Poynter's Coverage of Fact-Checking

Dr. Bhavik Kumar, 31, left, watches as a sonographer, who asked not to be named, does a sonogram on an 8-weeks-pregnant woman at Whole Woman's Health on Wednesday, June 1, 2016. (AP Photo/Jacquelyn Martin)

How treatment of ectopic pregnancy fits into post-Roe medical care

(Chris Kozlowski/Poynter)

The International Fact-Checking Network’s statement on the Philippine government’s decision to shut down Rappler

Cassidy Hutchinson, former aide to Trump White House chief of staff Mark Meadows, arrives to testify as the House select committee investigating the Jan. 6 attack on the U.S. Capitol continues to reveal its findings of a yearlong investigation, at the Capitol in Washington, Tuesday, June 28, 2022. (AP Photo/Jacquelyn Martin)

What is Jan. 6 hearing witness Cassidy Hutchinson’s background?

In this Aug. 15, 2012, file photo, three variations of the AR-15 assault rifle are displayed at the California Department of Justice in Sacramento, Calif. (AP Photo/Rich Pedroncelli, File)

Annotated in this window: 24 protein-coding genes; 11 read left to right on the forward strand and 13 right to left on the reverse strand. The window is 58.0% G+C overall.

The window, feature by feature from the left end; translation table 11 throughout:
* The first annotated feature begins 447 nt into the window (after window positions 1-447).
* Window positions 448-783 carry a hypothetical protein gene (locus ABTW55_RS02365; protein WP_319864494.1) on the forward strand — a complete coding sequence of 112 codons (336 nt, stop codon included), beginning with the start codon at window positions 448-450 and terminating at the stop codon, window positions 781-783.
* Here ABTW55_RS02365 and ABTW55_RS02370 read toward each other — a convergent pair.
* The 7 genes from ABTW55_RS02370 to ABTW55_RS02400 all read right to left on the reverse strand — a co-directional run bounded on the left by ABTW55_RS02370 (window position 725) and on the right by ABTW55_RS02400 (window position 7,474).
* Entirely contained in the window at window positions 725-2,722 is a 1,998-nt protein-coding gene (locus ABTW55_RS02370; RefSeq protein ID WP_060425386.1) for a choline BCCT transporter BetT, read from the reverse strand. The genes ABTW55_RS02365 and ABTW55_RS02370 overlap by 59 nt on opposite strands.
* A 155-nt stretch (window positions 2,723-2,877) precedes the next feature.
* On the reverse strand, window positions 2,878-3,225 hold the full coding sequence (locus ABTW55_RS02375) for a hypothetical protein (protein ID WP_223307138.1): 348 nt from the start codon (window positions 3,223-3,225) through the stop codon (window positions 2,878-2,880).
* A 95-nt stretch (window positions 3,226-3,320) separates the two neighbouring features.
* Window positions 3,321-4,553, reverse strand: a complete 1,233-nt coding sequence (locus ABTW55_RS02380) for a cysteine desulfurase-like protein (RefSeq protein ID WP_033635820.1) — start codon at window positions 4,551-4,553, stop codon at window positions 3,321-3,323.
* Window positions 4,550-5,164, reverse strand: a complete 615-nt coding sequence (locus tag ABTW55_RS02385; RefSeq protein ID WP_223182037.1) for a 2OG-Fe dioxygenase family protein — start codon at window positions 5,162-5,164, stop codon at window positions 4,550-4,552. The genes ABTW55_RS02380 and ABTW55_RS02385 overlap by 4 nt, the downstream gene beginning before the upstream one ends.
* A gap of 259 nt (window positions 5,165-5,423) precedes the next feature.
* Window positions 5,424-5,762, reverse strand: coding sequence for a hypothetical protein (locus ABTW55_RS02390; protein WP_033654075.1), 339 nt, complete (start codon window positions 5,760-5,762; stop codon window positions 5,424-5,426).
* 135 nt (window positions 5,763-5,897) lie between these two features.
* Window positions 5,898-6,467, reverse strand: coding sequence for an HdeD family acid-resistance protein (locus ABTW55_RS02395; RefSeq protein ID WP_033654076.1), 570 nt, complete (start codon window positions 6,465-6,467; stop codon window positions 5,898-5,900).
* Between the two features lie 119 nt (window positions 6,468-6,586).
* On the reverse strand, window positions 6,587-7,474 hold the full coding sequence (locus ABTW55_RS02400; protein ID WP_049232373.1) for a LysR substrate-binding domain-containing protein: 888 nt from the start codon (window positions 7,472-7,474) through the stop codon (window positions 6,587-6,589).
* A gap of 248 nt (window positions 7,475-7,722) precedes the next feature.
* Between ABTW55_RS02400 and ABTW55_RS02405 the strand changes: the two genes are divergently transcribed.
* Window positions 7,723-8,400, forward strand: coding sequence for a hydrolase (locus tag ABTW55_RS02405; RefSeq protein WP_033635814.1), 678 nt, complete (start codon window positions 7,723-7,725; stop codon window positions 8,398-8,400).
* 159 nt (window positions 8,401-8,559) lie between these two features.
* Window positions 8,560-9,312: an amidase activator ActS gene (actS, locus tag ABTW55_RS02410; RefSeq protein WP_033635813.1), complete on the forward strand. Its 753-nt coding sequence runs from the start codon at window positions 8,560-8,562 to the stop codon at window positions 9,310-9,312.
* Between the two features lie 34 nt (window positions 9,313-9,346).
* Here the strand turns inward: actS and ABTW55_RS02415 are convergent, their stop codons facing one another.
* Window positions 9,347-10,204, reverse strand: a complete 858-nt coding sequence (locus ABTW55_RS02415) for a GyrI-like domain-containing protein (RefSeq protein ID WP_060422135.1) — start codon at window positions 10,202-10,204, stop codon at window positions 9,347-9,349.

The history of the AR-15 and how it became a symbol of American gun culture

A panel about automated fact-checking featuring, left to right, Ruben Miguez, CTO of Newtral; Pablo M. Fernandez, executive director of Chequeado; Tai Nalon, executive director of Aos Fatos; Kate Wilkinson, senior product manager at Full Fact; Bill Adair, director of Duke Reporters Lab; and moderator Lucas Graves, professor at the University of Wisconsin-Madison; at GlobalFact 9 in Oslo, Norway, on Friday, June 24. (Angela Trajanoski/Poynter)

What is the future of automated fact-checking? Fact-checkers discuss.

The U.S. Supreme Court building behind security fencing, Monday, June 27, 2022, in Washington. (AP Photo/Patrick Semansky)

5 things to know now that the Supreme Court has overturned Roe v. Wade